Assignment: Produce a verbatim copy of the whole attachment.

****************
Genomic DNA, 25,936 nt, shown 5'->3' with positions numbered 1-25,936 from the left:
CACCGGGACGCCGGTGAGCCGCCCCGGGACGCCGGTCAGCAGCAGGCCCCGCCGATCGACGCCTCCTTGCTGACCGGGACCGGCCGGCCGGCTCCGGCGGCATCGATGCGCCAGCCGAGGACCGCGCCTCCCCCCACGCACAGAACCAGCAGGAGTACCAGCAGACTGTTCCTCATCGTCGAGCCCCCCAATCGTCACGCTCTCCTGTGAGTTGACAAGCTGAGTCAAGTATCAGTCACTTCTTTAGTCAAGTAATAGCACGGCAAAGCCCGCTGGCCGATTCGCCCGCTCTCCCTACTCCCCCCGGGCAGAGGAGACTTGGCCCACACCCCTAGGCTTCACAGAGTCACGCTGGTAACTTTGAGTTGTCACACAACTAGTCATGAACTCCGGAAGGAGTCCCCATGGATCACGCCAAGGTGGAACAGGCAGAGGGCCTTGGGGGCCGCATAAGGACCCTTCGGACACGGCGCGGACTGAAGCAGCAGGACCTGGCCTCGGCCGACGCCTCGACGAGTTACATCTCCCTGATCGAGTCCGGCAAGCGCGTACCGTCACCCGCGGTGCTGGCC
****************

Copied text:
Genomic DNA, 25,936 nt, shown 5'->3' with positions numbered 1-25,936 from the left:
CACCGGGACGCCGGTGAGCCGCCCCGGGACGCCGGTCAGCAGCAGGCCCCGCCGATCGACGCCTCCTTGCTGACCGGGACCGGCCGGCCGGCTCCGGCGGCATCGATGCGCCAGCCGAGGACCGCGCCTCCCCCCACGCACAGAACCAGCAGGAGTACCAGCAGACTGTTCCTCATCGTCGAGCCCCCCAATCGTCACGCTCTCCTGTGAGTTGACAAGCTGAGTCAAGTATCAGTCACTTCTTTAGTCAAGTAATAGCACGGCAAAGCCCGCTGGCCGATTCGCCCGCTCTCCCTACTCCCCCCGGGCAGAGGAGACTTGGCCCACACCCCTAGGCTTCACAGAGTCACGCTGGTAACTTTGAGTTGTCACACAACTAGTCATGAACTCCGGAAGGAGTCCCCATGGATCACGCCAAGGTGGAACAGGCAGAGGGCCTTGGGGGCCGCATAAGGACCCTTCGGACACGGCGCGGACTGAAGCAGCAGGACCTGGCCTCGGCCGACGCCTCGACGAGTTACATCTCCCTGATCGAGTCCGGCAAGCGCGTACCGTCACCCGCGGTGCTGGCC